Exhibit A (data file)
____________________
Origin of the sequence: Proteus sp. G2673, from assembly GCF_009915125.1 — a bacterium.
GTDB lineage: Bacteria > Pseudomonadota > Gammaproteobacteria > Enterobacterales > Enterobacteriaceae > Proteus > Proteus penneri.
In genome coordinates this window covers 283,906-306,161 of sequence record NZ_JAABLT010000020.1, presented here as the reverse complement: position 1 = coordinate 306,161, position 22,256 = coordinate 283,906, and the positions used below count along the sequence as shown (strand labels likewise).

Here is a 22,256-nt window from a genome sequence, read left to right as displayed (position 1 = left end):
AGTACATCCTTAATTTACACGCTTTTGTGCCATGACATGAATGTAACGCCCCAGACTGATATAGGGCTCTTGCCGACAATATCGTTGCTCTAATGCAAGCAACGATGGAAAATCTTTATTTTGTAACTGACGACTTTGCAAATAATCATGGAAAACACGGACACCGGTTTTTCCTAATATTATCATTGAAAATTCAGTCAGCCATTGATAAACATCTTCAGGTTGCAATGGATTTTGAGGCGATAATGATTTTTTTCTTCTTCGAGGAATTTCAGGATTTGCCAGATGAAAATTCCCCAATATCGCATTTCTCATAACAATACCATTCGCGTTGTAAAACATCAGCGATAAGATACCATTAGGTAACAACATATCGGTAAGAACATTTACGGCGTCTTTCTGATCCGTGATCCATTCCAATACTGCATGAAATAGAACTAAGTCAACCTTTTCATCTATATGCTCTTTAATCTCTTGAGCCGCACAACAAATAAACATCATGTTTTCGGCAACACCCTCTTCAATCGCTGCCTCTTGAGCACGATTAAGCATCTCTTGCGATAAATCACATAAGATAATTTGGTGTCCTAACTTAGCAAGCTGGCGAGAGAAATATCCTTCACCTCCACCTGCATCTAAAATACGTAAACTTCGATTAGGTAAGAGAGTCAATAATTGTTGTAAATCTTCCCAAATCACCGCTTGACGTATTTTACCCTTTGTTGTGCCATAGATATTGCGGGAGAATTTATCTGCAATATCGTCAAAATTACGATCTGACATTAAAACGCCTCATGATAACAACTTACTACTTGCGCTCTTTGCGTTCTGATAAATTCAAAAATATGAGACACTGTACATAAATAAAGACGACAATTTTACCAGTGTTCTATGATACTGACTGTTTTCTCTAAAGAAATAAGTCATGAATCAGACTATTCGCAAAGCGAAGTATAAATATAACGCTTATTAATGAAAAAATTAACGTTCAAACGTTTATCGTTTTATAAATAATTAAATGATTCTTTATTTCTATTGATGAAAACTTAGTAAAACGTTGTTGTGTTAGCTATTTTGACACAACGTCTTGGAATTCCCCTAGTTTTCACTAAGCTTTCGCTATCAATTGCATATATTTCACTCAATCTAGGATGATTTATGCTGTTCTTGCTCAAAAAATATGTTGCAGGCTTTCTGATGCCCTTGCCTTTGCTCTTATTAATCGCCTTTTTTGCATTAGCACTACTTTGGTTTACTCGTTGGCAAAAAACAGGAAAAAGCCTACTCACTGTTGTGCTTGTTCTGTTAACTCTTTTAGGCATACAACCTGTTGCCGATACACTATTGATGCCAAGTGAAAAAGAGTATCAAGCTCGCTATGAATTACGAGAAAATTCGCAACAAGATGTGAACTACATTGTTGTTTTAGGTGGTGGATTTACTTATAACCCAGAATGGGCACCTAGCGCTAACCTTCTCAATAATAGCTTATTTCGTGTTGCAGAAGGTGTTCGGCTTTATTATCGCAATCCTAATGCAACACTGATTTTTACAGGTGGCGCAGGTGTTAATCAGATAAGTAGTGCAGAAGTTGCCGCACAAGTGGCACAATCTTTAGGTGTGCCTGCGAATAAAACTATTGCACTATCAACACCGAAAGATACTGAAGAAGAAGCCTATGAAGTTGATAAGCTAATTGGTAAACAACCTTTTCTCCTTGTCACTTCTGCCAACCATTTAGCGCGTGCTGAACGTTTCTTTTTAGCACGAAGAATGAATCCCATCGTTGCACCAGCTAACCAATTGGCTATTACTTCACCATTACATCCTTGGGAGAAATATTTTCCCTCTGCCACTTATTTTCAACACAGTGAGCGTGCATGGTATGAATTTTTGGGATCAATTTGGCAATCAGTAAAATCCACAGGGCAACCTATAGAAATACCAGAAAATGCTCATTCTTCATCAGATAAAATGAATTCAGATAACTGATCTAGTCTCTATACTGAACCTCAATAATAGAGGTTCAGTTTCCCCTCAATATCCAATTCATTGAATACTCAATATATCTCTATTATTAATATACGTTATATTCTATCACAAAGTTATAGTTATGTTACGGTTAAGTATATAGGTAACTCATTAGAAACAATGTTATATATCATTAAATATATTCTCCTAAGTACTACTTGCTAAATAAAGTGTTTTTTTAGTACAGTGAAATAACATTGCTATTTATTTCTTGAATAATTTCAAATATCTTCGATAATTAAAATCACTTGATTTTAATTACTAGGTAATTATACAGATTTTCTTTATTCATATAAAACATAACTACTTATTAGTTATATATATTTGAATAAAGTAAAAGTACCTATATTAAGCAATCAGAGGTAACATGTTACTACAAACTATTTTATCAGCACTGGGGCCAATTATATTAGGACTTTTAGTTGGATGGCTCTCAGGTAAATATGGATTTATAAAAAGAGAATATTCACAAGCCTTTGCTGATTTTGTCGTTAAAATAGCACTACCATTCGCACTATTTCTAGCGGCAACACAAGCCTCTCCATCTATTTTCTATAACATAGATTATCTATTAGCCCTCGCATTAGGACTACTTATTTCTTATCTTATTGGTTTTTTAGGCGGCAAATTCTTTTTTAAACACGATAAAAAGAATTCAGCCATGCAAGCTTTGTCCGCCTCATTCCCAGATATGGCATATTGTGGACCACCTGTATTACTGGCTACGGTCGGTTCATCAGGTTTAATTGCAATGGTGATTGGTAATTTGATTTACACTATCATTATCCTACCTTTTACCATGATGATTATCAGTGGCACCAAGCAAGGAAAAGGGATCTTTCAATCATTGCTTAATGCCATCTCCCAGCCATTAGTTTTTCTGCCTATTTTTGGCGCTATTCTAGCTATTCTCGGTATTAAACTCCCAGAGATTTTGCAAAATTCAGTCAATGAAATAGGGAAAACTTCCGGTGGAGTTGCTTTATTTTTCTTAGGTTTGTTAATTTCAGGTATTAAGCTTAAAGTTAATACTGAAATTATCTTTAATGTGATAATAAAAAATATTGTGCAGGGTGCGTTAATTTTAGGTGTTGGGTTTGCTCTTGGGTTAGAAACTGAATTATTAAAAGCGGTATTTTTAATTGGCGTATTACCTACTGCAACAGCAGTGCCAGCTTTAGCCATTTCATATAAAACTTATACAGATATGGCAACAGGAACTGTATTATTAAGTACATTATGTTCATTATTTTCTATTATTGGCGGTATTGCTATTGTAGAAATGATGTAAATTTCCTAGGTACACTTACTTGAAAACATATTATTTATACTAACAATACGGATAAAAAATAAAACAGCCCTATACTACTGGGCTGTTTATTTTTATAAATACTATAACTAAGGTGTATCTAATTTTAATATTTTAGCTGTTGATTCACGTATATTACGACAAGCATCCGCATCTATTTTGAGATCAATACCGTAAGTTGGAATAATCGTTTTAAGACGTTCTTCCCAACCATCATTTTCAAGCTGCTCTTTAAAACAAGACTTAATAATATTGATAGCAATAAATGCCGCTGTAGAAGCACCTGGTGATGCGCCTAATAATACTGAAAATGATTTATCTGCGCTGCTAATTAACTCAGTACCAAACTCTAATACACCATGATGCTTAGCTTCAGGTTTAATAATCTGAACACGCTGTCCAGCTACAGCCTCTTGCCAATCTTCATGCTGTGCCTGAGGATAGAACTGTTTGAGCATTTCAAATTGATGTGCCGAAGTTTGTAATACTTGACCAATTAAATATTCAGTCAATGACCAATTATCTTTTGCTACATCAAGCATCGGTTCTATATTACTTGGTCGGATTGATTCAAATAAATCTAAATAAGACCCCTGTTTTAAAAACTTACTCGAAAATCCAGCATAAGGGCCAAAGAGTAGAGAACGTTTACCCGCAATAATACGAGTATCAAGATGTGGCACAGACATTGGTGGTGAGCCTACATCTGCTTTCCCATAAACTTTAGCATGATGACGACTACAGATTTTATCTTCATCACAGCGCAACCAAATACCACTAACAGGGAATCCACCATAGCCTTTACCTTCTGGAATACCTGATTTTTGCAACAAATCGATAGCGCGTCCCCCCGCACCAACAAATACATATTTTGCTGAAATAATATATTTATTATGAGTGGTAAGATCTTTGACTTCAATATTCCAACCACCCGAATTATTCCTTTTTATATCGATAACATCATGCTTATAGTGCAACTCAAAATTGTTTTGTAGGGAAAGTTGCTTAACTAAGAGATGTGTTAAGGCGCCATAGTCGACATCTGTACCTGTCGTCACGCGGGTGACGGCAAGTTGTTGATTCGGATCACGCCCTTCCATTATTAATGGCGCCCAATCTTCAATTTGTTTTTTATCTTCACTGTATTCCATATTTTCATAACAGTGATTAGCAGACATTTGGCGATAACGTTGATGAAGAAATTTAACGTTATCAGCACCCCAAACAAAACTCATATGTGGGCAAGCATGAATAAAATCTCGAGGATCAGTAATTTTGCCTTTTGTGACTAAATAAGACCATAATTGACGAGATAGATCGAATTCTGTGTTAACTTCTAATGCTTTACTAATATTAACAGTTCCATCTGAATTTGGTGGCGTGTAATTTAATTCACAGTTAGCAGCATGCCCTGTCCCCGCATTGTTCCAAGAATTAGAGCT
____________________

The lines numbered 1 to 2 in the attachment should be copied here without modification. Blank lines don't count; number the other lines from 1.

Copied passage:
Origin of the sequence: Proteus sp. G2673, from assembly GCF_009915125.1 — a bacterium.
GTDB lineage: Bacteria > Pseudomonadota > Gammaproteobacteria > Enterobacterales > Enterobacteriaceae > Proteus > Proteus penneri.